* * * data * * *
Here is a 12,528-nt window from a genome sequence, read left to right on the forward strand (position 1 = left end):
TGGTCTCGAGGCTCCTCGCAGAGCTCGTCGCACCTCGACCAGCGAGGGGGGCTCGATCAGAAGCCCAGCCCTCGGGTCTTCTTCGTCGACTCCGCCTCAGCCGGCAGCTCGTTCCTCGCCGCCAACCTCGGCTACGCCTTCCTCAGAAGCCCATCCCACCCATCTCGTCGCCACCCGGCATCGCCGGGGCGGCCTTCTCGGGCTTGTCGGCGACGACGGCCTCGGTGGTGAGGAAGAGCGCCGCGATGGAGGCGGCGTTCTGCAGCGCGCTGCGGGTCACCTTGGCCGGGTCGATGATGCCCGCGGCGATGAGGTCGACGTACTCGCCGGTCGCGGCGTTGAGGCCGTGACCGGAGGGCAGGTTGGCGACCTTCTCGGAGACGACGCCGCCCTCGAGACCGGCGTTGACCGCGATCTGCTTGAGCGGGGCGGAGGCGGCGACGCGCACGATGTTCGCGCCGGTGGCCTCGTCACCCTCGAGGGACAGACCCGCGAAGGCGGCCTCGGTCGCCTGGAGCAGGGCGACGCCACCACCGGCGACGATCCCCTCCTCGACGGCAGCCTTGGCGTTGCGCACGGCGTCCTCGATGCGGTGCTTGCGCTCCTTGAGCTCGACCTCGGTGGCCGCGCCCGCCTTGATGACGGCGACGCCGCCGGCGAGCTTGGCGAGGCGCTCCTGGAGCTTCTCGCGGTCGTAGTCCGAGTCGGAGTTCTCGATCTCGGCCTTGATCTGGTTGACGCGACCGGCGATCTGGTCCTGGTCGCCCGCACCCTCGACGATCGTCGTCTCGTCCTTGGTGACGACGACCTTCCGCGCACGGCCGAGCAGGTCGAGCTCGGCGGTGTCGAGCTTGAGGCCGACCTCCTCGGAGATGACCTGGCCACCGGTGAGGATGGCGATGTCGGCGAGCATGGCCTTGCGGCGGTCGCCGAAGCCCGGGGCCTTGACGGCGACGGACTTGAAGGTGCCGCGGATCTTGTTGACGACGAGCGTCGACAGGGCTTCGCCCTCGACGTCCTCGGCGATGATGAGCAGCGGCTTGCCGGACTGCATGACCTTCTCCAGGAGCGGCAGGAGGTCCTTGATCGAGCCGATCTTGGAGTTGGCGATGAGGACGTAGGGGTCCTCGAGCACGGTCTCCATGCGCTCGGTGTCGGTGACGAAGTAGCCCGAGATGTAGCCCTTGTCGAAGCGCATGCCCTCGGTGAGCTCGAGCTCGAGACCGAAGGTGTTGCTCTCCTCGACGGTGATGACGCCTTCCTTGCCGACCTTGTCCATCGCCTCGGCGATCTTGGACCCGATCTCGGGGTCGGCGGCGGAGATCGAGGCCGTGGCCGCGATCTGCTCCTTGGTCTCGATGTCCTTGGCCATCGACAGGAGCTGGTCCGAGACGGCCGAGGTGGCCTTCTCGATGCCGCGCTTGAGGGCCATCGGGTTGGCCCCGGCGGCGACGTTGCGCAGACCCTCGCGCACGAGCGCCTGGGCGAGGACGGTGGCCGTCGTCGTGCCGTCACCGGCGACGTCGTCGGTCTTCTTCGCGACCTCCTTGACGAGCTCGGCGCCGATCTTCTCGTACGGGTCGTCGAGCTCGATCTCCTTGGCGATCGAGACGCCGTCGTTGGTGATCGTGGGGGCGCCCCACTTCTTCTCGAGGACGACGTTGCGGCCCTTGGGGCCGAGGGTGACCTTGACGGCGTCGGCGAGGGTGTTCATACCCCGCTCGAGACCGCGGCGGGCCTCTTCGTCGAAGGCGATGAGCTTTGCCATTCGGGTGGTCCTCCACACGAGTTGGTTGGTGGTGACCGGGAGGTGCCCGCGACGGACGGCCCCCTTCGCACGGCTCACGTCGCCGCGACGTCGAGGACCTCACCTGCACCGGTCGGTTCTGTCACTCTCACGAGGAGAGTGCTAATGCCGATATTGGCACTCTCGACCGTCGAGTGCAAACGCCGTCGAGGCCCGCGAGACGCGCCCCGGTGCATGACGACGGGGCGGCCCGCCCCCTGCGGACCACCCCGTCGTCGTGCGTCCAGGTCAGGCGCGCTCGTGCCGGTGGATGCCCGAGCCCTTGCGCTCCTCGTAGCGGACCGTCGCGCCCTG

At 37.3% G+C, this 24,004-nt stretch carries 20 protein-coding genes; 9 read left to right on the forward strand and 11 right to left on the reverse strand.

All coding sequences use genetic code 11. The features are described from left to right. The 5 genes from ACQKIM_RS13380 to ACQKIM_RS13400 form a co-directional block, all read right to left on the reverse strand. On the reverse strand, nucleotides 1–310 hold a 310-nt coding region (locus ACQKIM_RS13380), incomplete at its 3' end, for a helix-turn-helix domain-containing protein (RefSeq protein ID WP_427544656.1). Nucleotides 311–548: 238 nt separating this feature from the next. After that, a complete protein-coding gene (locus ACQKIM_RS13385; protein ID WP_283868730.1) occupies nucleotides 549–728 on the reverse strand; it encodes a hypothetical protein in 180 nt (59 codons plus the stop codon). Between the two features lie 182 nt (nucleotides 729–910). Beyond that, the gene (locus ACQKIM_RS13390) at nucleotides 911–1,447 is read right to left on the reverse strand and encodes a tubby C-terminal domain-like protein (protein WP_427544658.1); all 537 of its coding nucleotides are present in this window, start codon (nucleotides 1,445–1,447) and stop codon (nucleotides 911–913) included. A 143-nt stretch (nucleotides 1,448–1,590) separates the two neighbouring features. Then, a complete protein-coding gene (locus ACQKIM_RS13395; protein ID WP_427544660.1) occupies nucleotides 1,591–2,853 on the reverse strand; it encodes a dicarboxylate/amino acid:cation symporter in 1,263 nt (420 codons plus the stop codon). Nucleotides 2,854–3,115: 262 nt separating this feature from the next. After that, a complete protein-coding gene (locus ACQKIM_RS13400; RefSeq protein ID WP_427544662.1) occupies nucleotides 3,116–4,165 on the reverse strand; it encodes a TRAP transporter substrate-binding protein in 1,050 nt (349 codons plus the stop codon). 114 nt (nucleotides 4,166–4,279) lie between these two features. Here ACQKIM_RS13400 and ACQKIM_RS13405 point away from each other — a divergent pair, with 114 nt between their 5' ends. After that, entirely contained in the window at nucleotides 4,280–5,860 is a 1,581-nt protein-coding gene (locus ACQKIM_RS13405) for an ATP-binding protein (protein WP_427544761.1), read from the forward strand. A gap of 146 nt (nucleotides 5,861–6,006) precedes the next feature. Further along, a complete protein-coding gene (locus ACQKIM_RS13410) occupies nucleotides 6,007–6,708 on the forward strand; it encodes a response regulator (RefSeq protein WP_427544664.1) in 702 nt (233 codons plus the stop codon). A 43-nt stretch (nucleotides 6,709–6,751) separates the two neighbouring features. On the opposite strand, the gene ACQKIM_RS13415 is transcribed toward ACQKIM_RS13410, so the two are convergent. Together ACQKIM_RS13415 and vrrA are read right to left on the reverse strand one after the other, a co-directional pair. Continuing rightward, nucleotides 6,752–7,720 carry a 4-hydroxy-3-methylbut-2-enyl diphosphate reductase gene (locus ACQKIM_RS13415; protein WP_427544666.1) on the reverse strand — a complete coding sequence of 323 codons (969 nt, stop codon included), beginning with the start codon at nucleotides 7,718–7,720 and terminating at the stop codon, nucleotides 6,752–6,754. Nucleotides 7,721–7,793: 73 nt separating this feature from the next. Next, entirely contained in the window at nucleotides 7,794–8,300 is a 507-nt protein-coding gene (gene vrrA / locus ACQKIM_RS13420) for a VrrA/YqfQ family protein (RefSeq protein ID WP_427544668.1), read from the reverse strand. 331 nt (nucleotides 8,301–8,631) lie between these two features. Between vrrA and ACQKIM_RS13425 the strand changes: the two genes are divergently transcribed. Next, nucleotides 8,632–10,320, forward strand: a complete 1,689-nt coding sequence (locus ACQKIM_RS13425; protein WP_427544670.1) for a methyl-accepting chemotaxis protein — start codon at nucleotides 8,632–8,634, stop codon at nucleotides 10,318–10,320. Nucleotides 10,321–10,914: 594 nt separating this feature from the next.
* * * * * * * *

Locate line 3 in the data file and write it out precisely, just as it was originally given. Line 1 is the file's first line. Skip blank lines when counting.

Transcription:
At 37.3% G+C, this 24,004-nt stretch carries 20 protein-coding genes; 9 read left to right on the forward strand and 11 right to left on the reverse strand.